Cappella pointed to a recent application of the principle of strong appeals in the Food and Drug Administration’s (FDA’s) RealCost campaign, an antismoking campaign directed at young people. In developing the campaign, he noted, it was found that four consequences of smoking are of particular concern to young audiences: addiction, loss of control, putting chemicals in their bodies, and cosmetic effects. He pointed out, however, that these are topics, not appeals, and that moving in the direction of arguments and appeals can be challenging. Appeals, he said, are really about the consequences of behavior—compliance that yields a desirable outcome or noncompliance that yields an undesirable outcome (O’Keefe, 2012). Research to date has shown that the desirability of outcomes matters more than what is known to be true (Johnson et al., 2004). Meta-analyses by Carpenter (2010, 2014) have shown that when one compares the severity and susceptibility of appeals, it is severity that matters, not susceptibility. In short, the study of topics and the personal values that underlie those topics are where strong appeals come from.
Cappella cited another example from the RealCost campaign about poisons in the body from tobacco. The constituents of tobacco can be presented in a factual way, or they can be presented with strong emotional appeal. Thus one can say that tobacco contains 7,000 different chemicals and poisons, such as formaldehyde, benzene, polonium, chromium, arsenic, lead, cadmium, ammonia, butane, toluene, and hydrogen cyanide. Or one can say it contains embalming fluid; gasoline; radioactive materials used in steel making; and chemicals used in pesticides, older paints, batteries, household cleaners, lighter fluid, paint thinners, and chemical weapons. These are valenced presentations of factual information. An illustration of this distinction is a video from the FDA showing 7,000 demons (chemicals and poisons) arising out of a swamp. As smoke enters the body of a young man walking and smoking, the 7,000 constituents are listed. Cappella characterized this video as very evocative visually and emotionally. In his judgment, it is not irrational, but an effective use of an emotional appeal that has a very strong rational basis.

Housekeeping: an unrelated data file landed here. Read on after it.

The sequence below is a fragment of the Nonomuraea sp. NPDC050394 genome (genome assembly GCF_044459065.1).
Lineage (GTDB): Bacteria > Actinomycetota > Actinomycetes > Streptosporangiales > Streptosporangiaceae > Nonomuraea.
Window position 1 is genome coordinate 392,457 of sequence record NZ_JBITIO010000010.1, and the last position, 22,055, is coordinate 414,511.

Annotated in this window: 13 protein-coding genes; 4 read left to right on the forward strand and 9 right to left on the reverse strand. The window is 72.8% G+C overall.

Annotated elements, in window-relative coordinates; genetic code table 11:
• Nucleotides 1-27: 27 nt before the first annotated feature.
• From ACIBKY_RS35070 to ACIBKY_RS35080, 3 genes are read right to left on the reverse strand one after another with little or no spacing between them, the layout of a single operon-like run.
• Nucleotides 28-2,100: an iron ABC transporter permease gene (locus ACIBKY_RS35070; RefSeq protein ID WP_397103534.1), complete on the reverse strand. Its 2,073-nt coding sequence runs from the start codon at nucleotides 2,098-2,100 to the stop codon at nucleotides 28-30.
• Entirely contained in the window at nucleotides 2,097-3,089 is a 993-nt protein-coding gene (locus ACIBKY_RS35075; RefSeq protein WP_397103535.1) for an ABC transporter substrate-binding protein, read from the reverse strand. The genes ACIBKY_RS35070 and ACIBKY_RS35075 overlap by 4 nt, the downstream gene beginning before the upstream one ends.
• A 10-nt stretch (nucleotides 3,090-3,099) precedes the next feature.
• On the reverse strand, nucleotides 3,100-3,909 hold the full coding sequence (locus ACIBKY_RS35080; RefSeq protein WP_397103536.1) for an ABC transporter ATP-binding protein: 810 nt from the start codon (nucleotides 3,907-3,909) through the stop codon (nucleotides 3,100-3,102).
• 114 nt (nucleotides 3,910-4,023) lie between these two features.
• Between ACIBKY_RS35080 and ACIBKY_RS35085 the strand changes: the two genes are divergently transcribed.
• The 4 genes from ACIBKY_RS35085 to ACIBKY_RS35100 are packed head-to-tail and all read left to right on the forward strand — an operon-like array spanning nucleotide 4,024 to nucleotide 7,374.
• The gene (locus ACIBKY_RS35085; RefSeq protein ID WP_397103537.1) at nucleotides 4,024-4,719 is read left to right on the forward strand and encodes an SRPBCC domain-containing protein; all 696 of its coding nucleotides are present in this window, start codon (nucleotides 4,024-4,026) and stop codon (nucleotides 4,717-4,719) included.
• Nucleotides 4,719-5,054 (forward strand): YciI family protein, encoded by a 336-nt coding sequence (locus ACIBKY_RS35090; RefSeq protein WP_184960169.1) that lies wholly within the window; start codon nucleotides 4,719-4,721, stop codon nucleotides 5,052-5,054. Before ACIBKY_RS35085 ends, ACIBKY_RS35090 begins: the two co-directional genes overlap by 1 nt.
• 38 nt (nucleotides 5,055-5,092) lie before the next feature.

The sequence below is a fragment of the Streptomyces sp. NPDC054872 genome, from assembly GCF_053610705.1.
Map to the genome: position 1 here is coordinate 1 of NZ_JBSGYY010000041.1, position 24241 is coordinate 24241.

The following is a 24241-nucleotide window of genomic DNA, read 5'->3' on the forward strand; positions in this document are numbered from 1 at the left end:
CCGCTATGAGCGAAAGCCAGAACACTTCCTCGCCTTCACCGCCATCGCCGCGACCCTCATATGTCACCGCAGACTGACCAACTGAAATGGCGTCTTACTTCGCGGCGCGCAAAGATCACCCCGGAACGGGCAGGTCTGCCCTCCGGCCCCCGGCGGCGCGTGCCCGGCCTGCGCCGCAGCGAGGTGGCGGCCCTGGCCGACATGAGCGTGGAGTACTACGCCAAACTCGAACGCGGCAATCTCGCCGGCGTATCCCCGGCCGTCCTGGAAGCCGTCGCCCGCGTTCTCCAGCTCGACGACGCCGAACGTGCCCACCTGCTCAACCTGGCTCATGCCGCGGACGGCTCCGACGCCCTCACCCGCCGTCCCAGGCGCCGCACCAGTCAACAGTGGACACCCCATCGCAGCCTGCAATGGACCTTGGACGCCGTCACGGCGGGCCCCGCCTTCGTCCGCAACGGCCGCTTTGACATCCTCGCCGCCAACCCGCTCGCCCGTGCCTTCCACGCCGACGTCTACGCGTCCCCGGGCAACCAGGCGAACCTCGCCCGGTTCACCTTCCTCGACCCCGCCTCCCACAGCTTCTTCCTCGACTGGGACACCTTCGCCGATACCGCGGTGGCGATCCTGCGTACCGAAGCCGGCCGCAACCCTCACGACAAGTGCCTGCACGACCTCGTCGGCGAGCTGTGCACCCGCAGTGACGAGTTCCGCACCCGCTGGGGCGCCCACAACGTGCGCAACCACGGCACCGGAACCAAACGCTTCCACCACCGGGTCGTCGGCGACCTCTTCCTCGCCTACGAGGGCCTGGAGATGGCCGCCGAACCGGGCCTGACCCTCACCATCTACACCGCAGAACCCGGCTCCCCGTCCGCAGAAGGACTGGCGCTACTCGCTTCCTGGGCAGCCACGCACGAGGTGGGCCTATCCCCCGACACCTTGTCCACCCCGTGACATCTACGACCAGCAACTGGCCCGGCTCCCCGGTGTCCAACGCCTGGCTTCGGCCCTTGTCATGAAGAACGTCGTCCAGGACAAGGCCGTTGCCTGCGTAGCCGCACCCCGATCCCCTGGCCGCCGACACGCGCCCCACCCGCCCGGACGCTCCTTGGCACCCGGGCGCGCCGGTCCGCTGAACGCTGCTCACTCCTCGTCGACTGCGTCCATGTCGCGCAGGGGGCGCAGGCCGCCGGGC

Cappella’s second main point was that the audience needs to be engaged with the content of the material being presented to them, and they need to be engaged with vehicles that will draw their attention to the core content, which is more challenging. He explained that people can be engaged with the core content through the use of narratives and exemplars as well as
characters, particularly ones that are similar to the audience members. The engagement, he said, takes place through people’s desire to have an interpersonal connection. He argued that exemplars—anecdotes about people that are personal and concrete—are crucial to the processing of information in messages. Sometimes activation cues (visual and audio variation) are particularly valuable, he said, as are appetitive and aversive cues.
According to Cappella, the effect of engagement through interpersonal connection has been seen in evidence from the following:
- studies of news about quitting smoking (Kim et al., 2012);
- studies of the role of narrative formats in more than 200 PSAs (Kim et al., 2016);
- the presence of characters in these PSAs (Kim et al., 2016);
- studies of mammography, objective mammography risk, and tailored exemplars (Seitz et al., 2016) that help reinforce the objective risk that is present in those tools; and
- studies from Australia showing that not just strong ads but strong ads with narrative character (Durkin et al., 2009) affect smoking cessation.
Cappella mentioned that the evidence base also shows that in adult samples, high visual activation of messages—such as many face, camera, object, and distance changes—can undermine the effectiveness of messages. This has been seen not only in data on the 200 PSAs mentioned above but also in studies of high-activation advertising directed at young people. When the arguments are weaker, there are lower levels of response.
Cappella concluded by saying that he would invest in strong appeals, narratives, and exemplars. He noted that strong appeals can be positive and deal with pride and hope, for example. But he also cautioned that, like activation, narratives can distract from core content. Thus, he concluded, a narrative needs to carry the core content of a message; if it does not, people will remember the narrative but not pay attention to the core content.